One apt phrase to describe this band’s sound: pure Pacific Northwest bliss. Loch Lomond have been making solid headway on the indie folk scene since their 2003 debut. Now, with Little Me Will Start A Storm this group out of Portland has put it all together.

Strange and creative; inventive and unique; foreign and familiar. Lomond builds passionately on the rising and falling emotional tide fluctuations throughout each song. In Elephants & Little Girls, Ritchie Young tells a tale of dreams remembered only to be forgotten just as quick. This play leaves you with a brief sense of longing for some far off truth. Almost without notice, that feeling is replaced and the dream is relived.

This back and forth is paramount throughout the album. An overarching lively joyousness is manufactured out of a deep, brooding undertone that never fully surfaces. The use of differentiated stings and keys in I Love Me provides a refreshing yet sorrowful contrast to the upbeat tones of Elephants and Blood Bank.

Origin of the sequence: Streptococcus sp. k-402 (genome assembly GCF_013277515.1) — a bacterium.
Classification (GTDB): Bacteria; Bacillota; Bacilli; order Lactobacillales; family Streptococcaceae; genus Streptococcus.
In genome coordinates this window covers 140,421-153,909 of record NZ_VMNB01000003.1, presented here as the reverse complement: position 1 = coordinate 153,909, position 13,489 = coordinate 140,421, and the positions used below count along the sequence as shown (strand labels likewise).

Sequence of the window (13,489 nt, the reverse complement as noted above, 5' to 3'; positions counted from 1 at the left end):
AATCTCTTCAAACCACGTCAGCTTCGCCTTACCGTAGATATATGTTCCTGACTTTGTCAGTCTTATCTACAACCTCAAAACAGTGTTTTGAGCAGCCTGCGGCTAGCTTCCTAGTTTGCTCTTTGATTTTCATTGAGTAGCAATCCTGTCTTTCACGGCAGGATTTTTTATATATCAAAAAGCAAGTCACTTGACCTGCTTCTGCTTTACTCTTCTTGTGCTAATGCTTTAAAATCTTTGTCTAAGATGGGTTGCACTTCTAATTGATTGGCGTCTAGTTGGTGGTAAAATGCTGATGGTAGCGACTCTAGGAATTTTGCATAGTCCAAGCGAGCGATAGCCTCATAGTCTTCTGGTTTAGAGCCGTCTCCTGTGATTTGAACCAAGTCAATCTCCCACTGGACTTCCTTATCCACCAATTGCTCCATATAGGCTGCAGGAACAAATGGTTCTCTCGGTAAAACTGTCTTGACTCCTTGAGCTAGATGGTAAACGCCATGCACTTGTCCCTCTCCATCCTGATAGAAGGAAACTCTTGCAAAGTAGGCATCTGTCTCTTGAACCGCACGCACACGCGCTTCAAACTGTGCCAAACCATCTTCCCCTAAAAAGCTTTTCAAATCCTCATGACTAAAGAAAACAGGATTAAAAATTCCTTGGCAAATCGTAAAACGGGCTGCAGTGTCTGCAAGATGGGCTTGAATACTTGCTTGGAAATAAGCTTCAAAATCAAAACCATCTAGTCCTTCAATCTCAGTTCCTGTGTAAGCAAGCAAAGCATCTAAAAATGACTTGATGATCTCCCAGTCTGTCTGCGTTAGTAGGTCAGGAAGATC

Little Me Will Start A Storm clearly offers Lomond’s most complex and instinctive project to date. The six part folk instrumentations and vocal harmonies create a multi-faceted, thoughtful sound that resonates throughout. The band’s ability to seamlessly change the featured instruments song to song adds to the mysterious ebb and flow. The end result is a complex mixture of talent that highlights Lomond’s maturation process. Do yourself a favor and give this album a listen, it repays immediately and generously.

Elephants & Little Girls

Milo Greene – The Hello Sessions

Milo Green, The Hello Sessions

If you do one thing tonight/this week/this year, it should be to listen to Milo Greene. Their songs are draped with ever changing, layered harmonies that will leave you lost in the moment of sound. Milo Greene’s debut EP, The Hello Sessions,  is made up of four diverse songs that impact a still and deep feeling that lingers long after the songs are over. I am left wondering what I was doing for the past four minutes after each song.